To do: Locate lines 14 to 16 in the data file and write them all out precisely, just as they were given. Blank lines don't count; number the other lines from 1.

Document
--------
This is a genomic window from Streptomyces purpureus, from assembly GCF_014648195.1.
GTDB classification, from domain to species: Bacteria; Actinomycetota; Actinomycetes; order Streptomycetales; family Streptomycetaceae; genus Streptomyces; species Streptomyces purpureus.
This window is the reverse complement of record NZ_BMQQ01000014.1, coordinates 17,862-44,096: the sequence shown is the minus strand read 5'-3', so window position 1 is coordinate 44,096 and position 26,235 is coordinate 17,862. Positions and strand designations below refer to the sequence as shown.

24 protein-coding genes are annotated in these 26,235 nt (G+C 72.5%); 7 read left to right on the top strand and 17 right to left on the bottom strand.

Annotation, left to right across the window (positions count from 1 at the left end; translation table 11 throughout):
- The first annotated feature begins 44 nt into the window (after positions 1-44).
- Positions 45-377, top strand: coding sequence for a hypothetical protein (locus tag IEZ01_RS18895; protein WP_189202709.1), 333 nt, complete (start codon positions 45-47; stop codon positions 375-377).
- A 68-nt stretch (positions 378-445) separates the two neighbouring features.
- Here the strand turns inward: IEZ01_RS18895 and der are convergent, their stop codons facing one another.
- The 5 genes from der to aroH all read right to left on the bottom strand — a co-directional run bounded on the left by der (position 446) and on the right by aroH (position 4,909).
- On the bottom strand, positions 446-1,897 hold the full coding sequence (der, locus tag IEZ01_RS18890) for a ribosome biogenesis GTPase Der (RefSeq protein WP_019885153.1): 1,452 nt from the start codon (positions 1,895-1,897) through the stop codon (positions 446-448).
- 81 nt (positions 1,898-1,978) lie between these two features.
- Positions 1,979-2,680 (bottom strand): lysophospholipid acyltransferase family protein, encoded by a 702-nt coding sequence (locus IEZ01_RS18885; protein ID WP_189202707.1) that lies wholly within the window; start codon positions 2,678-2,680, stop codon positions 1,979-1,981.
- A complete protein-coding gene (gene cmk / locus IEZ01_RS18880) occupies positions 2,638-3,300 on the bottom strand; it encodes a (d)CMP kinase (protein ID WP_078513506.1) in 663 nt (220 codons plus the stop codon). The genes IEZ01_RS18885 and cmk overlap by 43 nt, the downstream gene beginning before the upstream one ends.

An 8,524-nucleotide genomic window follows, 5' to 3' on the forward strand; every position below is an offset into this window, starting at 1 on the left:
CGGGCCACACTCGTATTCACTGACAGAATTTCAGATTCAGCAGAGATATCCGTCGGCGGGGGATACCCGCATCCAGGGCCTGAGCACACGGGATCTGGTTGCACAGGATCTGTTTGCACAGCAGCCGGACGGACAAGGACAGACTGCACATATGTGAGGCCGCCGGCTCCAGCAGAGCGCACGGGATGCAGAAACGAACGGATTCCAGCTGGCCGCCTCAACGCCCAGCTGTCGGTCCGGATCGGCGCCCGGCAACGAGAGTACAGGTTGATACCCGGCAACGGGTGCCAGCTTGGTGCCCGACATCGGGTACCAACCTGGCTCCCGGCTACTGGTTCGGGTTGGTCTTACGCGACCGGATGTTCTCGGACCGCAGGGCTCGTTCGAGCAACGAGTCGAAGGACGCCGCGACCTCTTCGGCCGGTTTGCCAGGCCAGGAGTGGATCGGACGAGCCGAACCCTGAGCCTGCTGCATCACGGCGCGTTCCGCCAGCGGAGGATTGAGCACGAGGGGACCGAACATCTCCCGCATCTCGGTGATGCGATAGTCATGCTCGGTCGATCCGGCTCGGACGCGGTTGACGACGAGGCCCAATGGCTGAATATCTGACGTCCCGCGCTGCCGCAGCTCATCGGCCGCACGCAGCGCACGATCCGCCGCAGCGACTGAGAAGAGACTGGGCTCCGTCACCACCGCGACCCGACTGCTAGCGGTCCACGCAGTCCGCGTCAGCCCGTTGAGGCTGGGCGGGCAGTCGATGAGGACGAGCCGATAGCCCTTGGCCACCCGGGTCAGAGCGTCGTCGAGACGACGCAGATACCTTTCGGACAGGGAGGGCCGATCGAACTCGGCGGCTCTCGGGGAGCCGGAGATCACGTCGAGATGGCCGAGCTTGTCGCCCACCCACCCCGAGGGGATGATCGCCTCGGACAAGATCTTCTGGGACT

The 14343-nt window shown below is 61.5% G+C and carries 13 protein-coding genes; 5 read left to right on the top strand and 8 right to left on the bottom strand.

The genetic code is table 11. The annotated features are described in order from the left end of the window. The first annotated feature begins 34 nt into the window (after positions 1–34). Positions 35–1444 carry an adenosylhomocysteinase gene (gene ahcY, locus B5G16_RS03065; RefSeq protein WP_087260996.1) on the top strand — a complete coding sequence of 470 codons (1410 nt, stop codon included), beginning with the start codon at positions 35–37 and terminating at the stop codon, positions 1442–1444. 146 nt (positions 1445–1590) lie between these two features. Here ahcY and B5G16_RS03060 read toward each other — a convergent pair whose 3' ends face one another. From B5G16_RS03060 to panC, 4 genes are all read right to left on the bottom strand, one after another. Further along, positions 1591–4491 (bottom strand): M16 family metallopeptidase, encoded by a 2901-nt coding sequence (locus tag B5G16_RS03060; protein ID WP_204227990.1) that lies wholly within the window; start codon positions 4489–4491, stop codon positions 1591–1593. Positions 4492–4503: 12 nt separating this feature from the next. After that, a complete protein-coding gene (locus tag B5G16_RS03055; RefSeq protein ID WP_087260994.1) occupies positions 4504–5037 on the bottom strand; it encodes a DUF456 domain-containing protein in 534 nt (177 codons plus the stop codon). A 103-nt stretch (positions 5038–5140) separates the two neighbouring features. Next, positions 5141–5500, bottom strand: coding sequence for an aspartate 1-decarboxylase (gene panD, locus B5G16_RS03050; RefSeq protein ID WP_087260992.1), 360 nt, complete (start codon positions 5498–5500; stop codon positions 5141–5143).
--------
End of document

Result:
- A complete protein-coding gene (gene cmk / locus IEZ01_RS18880) occupies positions 2,638-3,300 on the bottom strand; it encodes a (d)CMP kinase (protein ID WP_078513506.1) in 663 nt (220 codons plus the stop codon). The genes IEZ01_RS18885 and cmk overlap by 43 nt, the downstream gene beginning before the upstream one ends.

An 8,524-nucleotide genomic window follows, 5' to 3' on the forward strand; every position below is an offset into this window, starting at 1 on the left:
CGGGCCACACTCGTATTCACTGACAGAATTTCAGATTCAGCAGAGATATCCGTCGGCGGGGGATACCCGCATCCAGGGCCTGAGCACACGGGATCTGGTTGCACAGGATCTGTTTGCACAGCAGCCGGACGGACAAGGACAGACTGCACATATGTGAGGCCGCCGGCTCCAGCAGAGCGCACGGGATGCAGAAACGAACGGATTCCAGCTGGCCGCCTCAACGCCCAGCTGTCGGTCCGGATCGGCGCCCGGCAACGAGAGTACAGGTTGATACCCGGCAACGGGTGCCAGCTTGGTGCCCGACATCGGGTACCAACCTGGCTCCCGGCTACTGGTTCGGGTTGGTCTTACGCGACCGGATGTTCTCGGACCGCAGGGCTCGTTCGAGCAACGAGTCGAAGGACGCCGCGACCTCTTCGGCCGGTTTGCCAGGCCAGGAGTGGATCGGACGAGCCGAACCCTGAGCCTGCTGCATCACGGCGCGTTCCGCCAGCGGAGGATTGAGCACGAGGGGACCGAACATCTCCCGCATCTCGGTGATGCGATAGTCATGCTCGGTCGATCCGGCTCGGACGCGGTTGACGACGAGGCCCAATGGCTGAATATCTGACGTCCCGCGCTGCCGCAGCTCATCGGCCGCACGCAGCGCACGATCCGCCGCAGCGACTGAGAAGAGACTGGGCTCCGTCACCACCGCGACCCGACTGCTAGCGGTCCACGCAGTCCGCGTCAGCCCGTTGAGGCTGGGCGGGCAGTCGATGAGGACGAGCCGATAGCCCTTGGCCACCCGGGTCAGAGCGTCGTCGAGACGACGCAGATACCTTTCGGACAGGGAGGGCCGATCGAACTCGGCGGCTCTCGGGGAGCCGGAGATCACGTCGAGATGGCCGAGCTTGTCGCCCACCCACCCCGAGGGGATGATCGCCTCGGACAAGATCTTCTGGGACT